The sarcasm poured out of Chris Kaman’s mouth as he prepared for an unexpected start in the Lakers’ game tonight against the New York Knicks at Staples Center after spending most of the season sitting on the bench.
“I’m thrilled!” Kaman said. “I’m enthralled! I’m ready to go!”
Kaman has sat out the past 10 games partly because he has a sore right foot and mostly because he has fallen out of Mike D’Antoni’s rotation. Kaman also missed time despite Jordan Hill skipping six games this month because of a hyperextended right knee and Pau Gasol leaving the second half of the Lakers’ win Sunday over Orlando because of vertigo.
D’Antoni’s rationale for Kaman’s lack of playing time remains two fold. He typically wants to feature a post player with a so-called stretch forward to maximize floor spacing and outside shooting. D’Antoni has also cited Hill and Robert Sacre as better defenders than Kaman.
“Either it’s very short minutes for him, or he starts, and he’s a much better starter,” D’Antoni said. “It wasn’t even his fault. It’s just the way it works out.”
Kaman’s unexpected lack of playing time, the Lakers’ injury-riddled roster and the persistent losing all contributed to what he considered his most frustrating season in his 10-year career.
“By far,” Kaman said. “Ten fold.”
Bold words considering Kaman’s previous circumstances. He played eight seasons with the Clippers when they experienced mediocrity. Kaman was traded to New Orleans in the deal that brought Chris Paul to the Clippers. Kaman had an inconsistent role last season with Dallas.
Kaman signed with the Lakers this offseason to a one-year deal worth the mini mid-level exception ($3.2 million) as a decent consolation prize toward Dwight Howard leaving for Houston. But Kaman has sat out for 32 games mostly because of a string of DNP’s.
“I’m not at peace about it. I’m [ticked] about it,” Kaman said. “I can’t control it. I’m not in charge. I don’t run the show. I don’t run the wheels. I don’t make the clock work. It’s somebody else. I’m a puppet. I don’t have my own strings under control. It’s tough. But the best thing I can do is play and be positive and finish on a strong note.”
Kaman vowed he would not “throw anybody under the bus.” But he also revealed he hasn’t spoken with D’Antoni since they had what he called a “casual conversation” three weeks ago in Portland. Kaman said he learned he would start when D’Antoni announced the starting lineups during morning shootaround. Kaman declined to comment on whether he and D’Antoni ever talked this season about his diminished role.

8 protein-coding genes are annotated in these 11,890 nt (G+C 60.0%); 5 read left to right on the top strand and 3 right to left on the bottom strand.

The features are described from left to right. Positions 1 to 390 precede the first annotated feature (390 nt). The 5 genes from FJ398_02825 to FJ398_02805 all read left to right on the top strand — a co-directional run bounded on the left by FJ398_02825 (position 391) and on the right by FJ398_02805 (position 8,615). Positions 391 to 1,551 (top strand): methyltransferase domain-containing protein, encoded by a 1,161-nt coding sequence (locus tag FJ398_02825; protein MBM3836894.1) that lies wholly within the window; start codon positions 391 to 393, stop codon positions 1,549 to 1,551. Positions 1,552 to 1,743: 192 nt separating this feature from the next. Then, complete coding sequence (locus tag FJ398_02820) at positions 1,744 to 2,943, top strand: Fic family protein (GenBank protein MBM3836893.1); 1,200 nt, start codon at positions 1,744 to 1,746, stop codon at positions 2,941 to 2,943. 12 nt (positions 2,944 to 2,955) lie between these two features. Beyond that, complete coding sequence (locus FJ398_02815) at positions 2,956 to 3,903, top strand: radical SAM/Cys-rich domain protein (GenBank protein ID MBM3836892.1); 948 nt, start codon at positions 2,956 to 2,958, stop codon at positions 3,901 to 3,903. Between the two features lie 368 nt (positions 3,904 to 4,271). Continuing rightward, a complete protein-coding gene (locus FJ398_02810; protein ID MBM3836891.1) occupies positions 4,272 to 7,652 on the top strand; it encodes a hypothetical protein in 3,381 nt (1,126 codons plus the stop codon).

“Every coach is different. They rely on you to be professional,” Kaman said. “We’re here and capable of playing in the NBA. It’s just a question of manipulating players into situations and taking care of egos and emotions and being a mediator as opposed to being someone in authority all the time. It’s about putting little fires out, small fires here or there and keeping everybody’s egos together and manage that. Players know how to play if you give them enough guidance in the beginning.”
Despite his inconsistent playing time, Kaman has proved remarkably consistent when he has started other times for Gasol when he experienced various ailments including an upper respiratory infection and a strained right groin. Through eight games as a starter, Kaman has averaged 14 points on 46.2 percent shooting and 9.3 rebounds. He has averaged 8.6 points and 4.5 rebounds overall this season.
Still, Kaman conceded he might feel rusty after such a prolonged absence. He also has not fit in any on-court practice time. The Lakers typically have light practices both to accommodate the hefty schedule and because of their injury-depleted roster.
“The best thing to do is be a professional about it and try to be as ready as you can,” Kaman said. “It’s been a long season. I can’t wait until it’s over. I’ll say that. It’s finishing strong, being the best can do and take advantage of the opportunities I can get. It’s tough.”